Michael Shanks: (Laughs) Yeah, it’s almost become a running joke. It’s taking the jeopardy out of the situations our characters are put in. If you can die from every situation, and still manage to come back for the next episode, it takes the gut-wrenching, climactic feelings out of the audience’s because the belief that they might not see this guy again. It certainly is testing the realms of believability, I guess. As Brad Wright was quoted as saying before, ‘There’s nothing better than being able to kill your regular character’ (Laughs).

Yeah. I think Robert Cooper said (at the Comic-Con panel), ‘It’s just not Stargate if he doesn’t die.’

Michael Shanks: Yeah, exactly. Exactly.

Is there anything you’d like to say to all the ardent Stargate fans out there?

Michael Shanks: Thank you. Thank you for continuing to support the franchise and we’ll look forward to spending more time with you in this year and in the years to come.

Finally, I noticed there’s been a bit of a trend, like Futurama is trying to go this route with putting out these straight-to-DVD’s in hopes of maybe getting enough buzz to get back on the air again. Is that maybe an underlying goal of these DVD’s?

Michael Shanks: I don’t think so. I don’t believe so. I mean, in this specific instance, I really think we’re shooting from the hip. We wanted to switch formats to go to something that was going to be larger than what we were doing before, that’s going to take less time than what we were doing before. It was necessary, because the show was being cancelled and we wanted to finish that storyline, and if we wanted to get together for like a reunion once a year or something like that, to tell some more stories, and we had to find a medium for it. Obviously, the DVD medium is the perfect one. We don’t have the money available to us to do a large theatrical release and have a huge impact, but we had enough to do more than your average television show. The DVD market has always been good to the franchise so it’s obviously a strong tool out there for giving fans what they need if they don’t have a regular weekly window for it. I believe for the studio, for MGM, keeping the brand name out there is an important thing with the video game coming out and the possibility of another spin-off in the works, it’s a great tool to keep the series alive. In terms of keeping the show resurrected, I don’t think that’s going to happen.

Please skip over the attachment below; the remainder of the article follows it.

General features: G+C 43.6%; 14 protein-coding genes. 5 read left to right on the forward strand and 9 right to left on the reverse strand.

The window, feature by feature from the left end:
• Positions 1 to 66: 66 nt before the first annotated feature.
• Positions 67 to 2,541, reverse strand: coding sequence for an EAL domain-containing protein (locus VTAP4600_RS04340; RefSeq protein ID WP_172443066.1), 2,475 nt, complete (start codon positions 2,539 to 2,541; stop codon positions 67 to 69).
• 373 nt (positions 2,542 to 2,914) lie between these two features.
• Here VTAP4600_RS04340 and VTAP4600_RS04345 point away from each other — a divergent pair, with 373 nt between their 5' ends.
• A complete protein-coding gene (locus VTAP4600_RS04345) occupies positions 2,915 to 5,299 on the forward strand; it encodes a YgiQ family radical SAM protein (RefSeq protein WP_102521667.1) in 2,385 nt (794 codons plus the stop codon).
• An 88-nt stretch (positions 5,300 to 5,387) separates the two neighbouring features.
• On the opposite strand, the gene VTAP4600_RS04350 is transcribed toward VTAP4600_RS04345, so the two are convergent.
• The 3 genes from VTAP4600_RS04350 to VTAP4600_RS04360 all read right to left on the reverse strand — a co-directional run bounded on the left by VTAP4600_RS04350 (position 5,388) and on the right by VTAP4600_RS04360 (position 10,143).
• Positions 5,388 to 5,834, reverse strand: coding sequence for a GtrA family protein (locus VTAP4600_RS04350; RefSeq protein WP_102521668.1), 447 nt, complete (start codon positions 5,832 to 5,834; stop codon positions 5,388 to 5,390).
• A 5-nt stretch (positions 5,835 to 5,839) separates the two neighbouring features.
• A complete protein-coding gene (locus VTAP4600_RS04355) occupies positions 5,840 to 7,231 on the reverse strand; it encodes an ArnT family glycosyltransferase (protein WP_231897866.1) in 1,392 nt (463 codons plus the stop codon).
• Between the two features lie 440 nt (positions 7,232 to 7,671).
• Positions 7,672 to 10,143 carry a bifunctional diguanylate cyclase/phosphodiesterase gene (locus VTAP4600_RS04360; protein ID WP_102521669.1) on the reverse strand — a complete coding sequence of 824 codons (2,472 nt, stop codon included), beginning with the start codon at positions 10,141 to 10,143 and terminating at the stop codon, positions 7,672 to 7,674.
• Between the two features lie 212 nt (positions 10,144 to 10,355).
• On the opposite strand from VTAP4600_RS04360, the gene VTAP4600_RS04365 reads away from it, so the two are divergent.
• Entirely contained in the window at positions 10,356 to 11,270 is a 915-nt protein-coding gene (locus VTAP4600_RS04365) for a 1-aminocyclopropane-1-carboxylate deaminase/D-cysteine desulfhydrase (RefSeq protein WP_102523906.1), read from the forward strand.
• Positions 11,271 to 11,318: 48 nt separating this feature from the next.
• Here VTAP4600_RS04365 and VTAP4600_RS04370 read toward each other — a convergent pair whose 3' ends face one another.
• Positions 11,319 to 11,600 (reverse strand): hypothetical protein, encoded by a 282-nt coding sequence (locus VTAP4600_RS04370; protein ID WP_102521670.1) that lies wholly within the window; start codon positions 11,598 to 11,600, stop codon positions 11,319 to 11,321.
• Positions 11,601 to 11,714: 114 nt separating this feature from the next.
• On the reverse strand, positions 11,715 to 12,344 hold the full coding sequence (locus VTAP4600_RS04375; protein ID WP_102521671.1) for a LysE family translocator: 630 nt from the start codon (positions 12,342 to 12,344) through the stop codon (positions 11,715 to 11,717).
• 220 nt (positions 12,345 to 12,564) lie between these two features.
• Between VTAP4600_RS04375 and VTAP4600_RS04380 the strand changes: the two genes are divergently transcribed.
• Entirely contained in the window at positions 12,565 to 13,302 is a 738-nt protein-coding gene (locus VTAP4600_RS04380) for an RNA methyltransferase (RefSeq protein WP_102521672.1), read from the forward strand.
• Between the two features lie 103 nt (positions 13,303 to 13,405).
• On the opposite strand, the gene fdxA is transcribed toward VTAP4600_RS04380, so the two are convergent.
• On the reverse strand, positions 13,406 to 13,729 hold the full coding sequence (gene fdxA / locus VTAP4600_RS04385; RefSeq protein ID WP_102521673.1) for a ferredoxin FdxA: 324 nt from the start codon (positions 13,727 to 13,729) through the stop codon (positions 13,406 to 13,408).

Well, that’s about all I have for you, Michael. Thank you so much for your time.

Michael Shanks: All right, sir. Take care.

Stargate The Ark Of Truth is available to purchase on DVD today, head on over to the Online Store to pre-order your copy